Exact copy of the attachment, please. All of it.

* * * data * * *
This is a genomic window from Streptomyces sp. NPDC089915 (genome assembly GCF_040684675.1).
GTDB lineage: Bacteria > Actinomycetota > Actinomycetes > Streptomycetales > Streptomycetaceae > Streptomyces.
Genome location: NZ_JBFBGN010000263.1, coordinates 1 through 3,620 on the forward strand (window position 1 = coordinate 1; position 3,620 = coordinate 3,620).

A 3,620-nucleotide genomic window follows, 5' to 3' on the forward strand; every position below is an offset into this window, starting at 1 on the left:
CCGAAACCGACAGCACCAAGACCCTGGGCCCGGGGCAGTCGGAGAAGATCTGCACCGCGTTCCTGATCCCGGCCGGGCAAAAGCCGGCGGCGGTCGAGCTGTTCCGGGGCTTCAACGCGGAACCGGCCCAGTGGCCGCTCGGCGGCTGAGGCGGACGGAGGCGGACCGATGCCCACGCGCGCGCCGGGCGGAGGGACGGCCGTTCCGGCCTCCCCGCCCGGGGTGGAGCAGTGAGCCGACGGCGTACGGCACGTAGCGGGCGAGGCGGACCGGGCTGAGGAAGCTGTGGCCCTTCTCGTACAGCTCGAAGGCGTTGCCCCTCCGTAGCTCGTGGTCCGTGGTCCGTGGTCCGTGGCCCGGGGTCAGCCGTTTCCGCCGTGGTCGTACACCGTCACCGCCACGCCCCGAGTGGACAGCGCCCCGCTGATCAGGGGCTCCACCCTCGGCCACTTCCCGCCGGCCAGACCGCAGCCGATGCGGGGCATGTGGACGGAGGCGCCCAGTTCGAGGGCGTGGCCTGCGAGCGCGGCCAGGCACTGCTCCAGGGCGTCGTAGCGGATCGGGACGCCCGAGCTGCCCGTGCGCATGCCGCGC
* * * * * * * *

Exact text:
This is a genomic window from Streptomyces sp. NPDC089915 (genome assembly GCF_040684675.1).
GTDB lineage: Bacteria > Actinomycetota > Actinomycetes > Streptomycetales > Streptomycetaceae > Streptomyces.
Genome location: NZ_JBFBGN010000263.1, coordinates 1 through 3,620 on the forward strand (window position 1 = coordinate 1; position 3,620 = coordinate 3,620).

A 3,620-nucleotide genomic window follows, 5' to 3' on the forward strand; every position below is an offset into this window, starting at 1 on the left:
CCGAAACCGACAGCACCAAGACCCTGGGCCCGGGGCAGTCGGAGAAGATCTGCACCGCGTTCCTGATCCCGGCCGGGCAAAAGCCGGCGGCGGTCGAGCTGTTCCGGGGCTTCAACGCGGAACCGGCCCAGTGGCCGCTCGGCGGCTGAGGCGGACGGAGGCGGACCGATGCCCACGCGCGCGCCGGGCGGAGGGACGGCCGTTCCGGCCTCCCCGCCCGGGGTGGAGCAGTGAGCCGACGGCGTACGGCACGTAGCGGGCGAGGCGGACCGGGCTGAGGAAGCTGTGGCCCTTCTCGTACAGCTCGAAGGCGTTGCCCCTCCGTAGCTCGTGGTCCGTGGTCCGTGGTCCGTGGCCCGGGGTCAGCCGTTTCCGCCGTGGTCGTACACCGTCACCGCCACGCCCCGAGTGGACAGCGCCCCGCTGATCAGGGGCTCCACCCTCGGCCACTTCCCGCCGGCCAGACCGCAGCCGATGCGGGGCATGTGGACGGAGGCGCCCAGTTCGAGGGCGTGGCCTGCGAGCGCGGCCAGGCACTGCTCCAGGGCGTCGTAGCGGATCGGGACGCCCGAGCTGCCCGTGCGCATGCCGCGC